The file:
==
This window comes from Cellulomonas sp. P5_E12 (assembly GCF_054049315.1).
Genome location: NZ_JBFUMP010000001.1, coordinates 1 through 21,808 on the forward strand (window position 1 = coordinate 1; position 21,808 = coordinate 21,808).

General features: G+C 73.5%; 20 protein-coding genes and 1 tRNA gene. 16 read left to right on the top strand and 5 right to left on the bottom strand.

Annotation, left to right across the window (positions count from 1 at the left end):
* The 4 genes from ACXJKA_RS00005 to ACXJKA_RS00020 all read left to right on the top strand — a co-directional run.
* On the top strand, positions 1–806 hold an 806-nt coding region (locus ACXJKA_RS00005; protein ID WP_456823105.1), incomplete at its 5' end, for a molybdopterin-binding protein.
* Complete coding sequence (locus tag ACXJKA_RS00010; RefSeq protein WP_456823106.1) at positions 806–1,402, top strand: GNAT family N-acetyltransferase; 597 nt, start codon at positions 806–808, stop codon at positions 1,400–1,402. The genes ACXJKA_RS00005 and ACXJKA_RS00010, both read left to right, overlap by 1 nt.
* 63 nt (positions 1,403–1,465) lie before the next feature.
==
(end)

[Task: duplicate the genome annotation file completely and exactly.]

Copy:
This window comes from Cellulomonas sp. P5_E12 (assembly GCF_054049315.1).
Genome location: NZ_JBFUMP010000001.1, coordinates 1 through 21,808 on the forward strand (window position 1 = coordinate 1; position 21,808 = coordinate 21,808).

General features: G+C 73.5%; 20 protein-coding genes and 1 tRNA gene. 16 read left to right on the top strand and 5 right to left on the bottom strand.

Annotation, left to right across the window (positions count from 1 at the left end):
* The 4 genes from ACXJKA_RS00005 to ACXJKA_RS00020 all read left to right on the top strand — a co-directional run.
* On the top strand, positions 1–806 hold an 806-nt coding region (locus ACXJKA_RS00005; protein ID WP_456823105.1), incomplete at its 5' end, for a molybdopterin-binding protein.
* Complete coding sequence (locus tag ACXJKA_RS00010; RefSeq protein WP_456823106.1) at positions 806–1,402, top strand: GNAT family N-acetyltransferase; 597 nt, start codon at positions 806–808, stop codon at positions 1,400–1,402. The genes ACXJKA_RS00005 and ACXJKA_RS00010, both read left to right, overlap by 1 nt.
* 63 nt (positions 1,403–1,465) lie before the next feature.